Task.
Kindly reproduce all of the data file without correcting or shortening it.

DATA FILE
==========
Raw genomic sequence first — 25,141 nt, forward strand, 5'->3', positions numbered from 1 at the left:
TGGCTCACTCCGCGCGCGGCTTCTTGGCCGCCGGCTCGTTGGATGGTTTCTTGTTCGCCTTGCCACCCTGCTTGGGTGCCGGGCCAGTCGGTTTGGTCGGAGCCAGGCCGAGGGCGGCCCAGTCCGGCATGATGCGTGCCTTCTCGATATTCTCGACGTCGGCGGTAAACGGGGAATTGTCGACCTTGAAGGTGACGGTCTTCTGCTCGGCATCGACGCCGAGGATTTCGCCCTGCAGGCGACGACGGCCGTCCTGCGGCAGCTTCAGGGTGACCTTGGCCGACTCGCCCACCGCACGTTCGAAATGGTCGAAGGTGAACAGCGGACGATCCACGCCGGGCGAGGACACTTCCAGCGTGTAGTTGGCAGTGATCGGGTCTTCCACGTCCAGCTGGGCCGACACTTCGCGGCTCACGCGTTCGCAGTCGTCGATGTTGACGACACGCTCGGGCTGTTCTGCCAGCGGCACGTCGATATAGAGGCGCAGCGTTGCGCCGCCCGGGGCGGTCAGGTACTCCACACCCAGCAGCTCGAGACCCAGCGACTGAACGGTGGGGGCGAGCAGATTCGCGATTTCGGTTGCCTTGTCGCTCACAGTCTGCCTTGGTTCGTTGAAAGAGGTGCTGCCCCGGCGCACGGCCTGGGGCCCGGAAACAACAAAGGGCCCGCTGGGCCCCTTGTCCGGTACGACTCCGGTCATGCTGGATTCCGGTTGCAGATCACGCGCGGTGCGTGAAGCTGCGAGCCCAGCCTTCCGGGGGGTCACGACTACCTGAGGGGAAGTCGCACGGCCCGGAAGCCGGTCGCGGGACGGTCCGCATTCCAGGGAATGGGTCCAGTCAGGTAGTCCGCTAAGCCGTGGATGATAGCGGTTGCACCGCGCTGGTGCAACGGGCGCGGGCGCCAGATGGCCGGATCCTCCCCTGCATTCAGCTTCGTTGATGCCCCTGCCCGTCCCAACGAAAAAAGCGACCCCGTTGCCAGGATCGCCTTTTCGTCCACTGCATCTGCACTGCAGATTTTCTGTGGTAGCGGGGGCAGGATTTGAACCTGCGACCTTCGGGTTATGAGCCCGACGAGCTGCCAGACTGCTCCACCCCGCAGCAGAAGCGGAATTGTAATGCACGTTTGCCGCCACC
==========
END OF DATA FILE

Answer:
Raw genomic sequence first — 25,141 nt, forward strand, 5'->3', positions numbered from 1 at the left:
TGGCTCACTCCGCGCGCGGCTTCTTGGCCGCCGGCTCGTTGGATGGTTTCTTGTTCGCCTTGCCACCCTGCTTGGGTGCCGGGCCAGTCGGTTTGGTCGGAGCCAGGCCGAGGGCGGCCCAGTCCGGCATGATGCGTGCCTTCTCGATATTCTCGACGTCGGCGGTAAACGGGGAATTGTCGACCTTGAAGGTGACGGTCTTCTGCTCGGCATCGACGCCGAGGATTTCGCCCTGCAGGCGACGACGGCCGTCCTGCGGCAGCTTCAGGGTGACCTTGGCCGACTCGCCCACCGCACGTTCGAAATGGTCGAAGGTGAACAGCGGACGATCCACGCCGGGCGAGGACACTTCCAGCGTGTAGTTGGCAGTGATCGGGTCTTCCACGTCCAGCTGGGCCGACACTTCGCGGCTCACGCGTTCGCAGTCGTCGATGTTGACGACACGCTCGGGCTGTTCTGCCAGCGGCACGTCGATATAGAGGCGCAGCGTTGCGCCGCCCGGGGCGGTCAGGTACTCCACACCCAGCAGCTCGAGACCCAGCGACTGAACGGTGGGGGCGAGCAGATTCGCGATTTCGGTTGCCTTGTCGCTCACAGTCTGCCTTGGTTCGTTGAAAGAGGTGCTGCCCCGGCGCACGGCCTGGGGCCCGGAAACAACAAAGGGCCCGCTGGGCCCCTTGTCCGGTACGACTCCGGTCATGCTGGATTCCGGTTGCAGATCACGCGCGGTGCGTGAAGCTGCGAGCCCAGCCTTCCGGGGGGTCACGACTACCTGAGGGGAAGTCGCACGGCCCGGAAGCCGGTCGCGGGACGGTCCGCATTCCAGGGAATGGGTCCAGTCAGGTAGTCCGCTAAGCCGTGGATGATAGCGGTTGCACCGCGCTGGTGCAACGGGCGCGGGCGCCAGATGGCCGGATCCTCCCCTGCATTCAGCTTCGTTGATGCCCCTGCCCGTCCCAACGAAAAAAGCGACCCCGTTGCCAGGATCGCCTTTTCGTCCACTGCATCTGCACTGCAGATTTTCTGTGGTAGCGGGGGCAGGATTTGAACCTGCGACCTTCGGGTTATGAGCCCGACGAGCTGCCAGACTGCTCCACCCCGCAGCAGAAGCGGAATTGTAATGCACGTTTGCCGCCACC